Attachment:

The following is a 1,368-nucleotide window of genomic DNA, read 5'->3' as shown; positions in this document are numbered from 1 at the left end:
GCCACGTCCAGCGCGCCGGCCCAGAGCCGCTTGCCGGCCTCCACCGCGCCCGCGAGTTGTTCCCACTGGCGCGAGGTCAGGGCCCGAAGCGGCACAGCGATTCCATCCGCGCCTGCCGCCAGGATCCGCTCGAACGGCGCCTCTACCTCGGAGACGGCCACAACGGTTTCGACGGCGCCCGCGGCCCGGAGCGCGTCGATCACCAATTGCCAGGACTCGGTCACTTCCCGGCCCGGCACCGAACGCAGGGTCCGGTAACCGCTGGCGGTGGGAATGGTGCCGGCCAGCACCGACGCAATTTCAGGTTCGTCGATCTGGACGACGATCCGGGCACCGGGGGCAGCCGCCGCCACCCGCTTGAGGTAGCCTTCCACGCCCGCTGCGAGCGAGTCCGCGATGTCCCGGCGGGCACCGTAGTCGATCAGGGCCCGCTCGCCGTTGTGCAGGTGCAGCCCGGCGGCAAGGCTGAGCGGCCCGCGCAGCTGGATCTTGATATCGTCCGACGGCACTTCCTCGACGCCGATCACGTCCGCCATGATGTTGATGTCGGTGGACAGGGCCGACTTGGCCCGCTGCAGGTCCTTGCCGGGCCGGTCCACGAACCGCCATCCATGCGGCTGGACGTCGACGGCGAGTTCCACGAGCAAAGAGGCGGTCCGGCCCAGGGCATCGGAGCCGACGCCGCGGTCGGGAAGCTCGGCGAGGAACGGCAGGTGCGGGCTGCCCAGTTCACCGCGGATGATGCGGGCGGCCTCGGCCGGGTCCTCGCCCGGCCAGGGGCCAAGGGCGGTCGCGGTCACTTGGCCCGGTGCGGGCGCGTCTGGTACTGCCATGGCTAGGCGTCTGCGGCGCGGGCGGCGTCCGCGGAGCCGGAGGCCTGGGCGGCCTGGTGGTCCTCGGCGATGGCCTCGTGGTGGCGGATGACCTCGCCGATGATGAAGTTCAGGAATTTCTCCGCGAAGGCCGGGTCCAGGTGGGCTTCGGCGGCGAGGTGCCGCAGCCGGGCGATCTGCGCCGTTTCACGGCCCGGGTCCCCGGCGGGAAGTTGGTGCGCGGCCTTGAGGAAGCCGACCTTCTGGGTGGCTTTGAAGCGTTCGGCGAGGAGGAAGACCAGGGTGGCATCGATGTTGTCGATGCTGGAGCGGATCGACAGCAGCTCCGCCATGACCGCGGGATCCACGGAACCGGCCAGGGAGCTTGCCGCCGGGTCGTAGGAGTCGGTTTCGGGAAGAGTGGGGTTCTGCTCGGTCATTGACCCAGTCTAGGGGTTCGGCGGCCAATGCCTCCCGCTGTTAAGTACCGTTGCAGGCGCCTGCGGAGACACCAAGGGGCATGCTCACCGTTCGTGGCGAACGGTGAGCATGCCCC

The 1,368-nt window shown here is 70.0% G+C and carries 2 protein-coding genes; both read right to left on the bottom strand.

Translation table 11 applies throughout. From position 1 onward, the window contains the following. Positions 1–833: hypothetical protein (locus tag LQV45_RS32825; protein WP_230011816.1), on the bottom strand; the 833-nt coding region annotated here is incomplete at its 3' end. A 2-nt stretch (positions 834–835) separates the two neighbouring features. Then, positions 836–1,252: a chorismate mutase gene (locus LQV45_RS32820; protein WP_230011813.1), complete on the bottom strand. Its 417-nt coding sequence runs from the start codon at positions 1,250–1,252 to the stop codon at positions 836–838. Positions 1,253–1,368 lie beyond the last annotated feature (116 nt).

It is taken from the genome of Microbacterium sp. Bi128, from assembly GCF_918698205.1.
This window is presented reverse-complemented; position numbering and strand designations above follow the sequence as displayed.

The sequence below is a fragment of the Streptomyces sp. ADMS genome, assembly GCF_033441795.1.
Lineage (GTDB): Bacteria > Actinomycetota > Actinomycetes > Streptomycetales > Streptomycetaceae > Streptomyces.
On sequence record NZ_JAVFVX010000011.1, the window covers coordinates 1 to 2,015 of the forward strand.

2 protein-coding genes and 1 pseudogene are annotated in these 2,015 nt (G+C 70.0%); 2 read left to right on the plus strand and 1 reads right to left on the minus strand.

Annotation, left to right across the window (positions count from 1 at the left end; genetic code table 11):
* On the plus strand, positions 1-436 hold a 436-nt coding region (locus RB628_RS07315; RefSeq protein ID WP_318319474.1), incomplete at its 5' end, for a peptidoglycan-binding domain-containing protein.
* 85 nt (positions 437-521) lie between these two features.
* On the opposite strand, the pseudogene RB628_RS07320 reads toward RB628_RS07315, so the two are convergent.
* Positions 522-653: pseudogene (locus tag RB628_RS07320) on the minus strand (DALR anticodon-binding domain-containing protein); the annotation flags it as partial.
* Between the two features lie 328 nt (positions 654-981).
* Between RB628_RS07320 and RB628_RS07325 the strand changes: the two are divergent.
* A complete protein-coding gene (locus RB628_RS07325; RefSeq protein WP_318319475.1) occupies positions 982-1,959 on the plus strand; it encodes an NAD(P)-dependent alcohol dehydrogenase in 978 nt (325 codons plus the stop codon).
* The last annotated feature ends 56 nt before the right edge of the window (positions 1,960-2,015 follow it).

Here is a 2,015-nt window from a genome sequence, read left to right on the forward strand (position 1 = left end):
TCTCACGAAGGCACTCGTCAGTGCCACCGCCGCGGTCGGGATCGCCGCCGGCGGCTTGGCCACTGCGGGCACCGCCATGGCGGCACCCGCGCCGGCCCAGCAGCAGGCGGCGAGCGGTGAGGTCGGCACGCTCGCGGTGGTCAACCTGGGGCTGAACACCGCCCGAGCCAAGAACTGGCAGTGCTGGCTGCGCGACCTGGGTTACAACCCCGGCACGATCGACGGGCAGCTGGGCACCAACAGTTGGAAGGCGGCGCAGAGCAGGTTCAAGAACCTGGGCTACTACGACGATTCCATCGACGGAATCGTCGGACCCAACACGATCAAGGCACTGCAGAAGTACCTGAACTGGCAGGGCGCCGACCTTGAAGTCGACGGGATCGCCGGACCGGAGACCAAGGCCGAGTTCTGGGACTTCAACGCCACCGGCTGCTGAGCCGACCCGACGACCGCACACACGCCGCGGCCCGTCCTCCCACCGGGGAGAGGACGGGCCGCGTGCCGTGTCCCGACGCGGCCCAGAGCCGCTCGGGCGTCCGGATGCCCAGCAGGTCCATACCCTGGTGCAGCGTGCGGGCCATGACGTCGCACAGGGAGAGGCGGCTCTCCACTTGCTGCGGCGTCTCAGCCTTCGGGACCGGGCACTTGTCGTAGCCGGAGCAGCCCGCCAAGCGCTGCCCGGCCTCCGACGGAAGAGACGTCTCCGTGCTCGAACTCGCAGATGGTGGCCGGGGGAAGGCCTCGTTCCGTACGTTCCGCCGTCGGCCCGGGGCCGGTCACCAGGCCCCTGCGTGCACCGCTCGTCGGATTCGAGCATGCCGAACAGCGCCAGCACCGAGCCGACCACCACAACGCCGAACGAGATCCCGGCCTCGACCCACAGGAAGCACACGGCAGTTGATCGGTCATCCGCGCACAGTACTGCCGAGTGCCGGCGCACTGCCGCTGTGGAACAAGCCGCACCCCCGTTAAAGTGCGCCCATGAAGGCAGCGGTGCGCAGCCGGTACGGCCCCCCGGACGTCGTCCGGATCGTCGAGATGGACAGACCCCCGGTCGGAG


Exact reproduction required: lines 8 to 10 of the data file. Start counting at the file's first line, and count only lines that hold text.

Lineage (GTDB): Bacteria > Actinomycetota > Actinomycetes > Streptomycetales > Streptomycetaceae > Streptomyces.
On sequence record NZ_JAVFVX010000011.1, the window covers coordinates 1 to 2,015 of the forward strand.

2 protein-coding genes and 1 pseudogene are annotated in these 2,015 nt (G+C 70.0%); 2 read left to right on the plus strand and 1 reads right to left on the minus strand.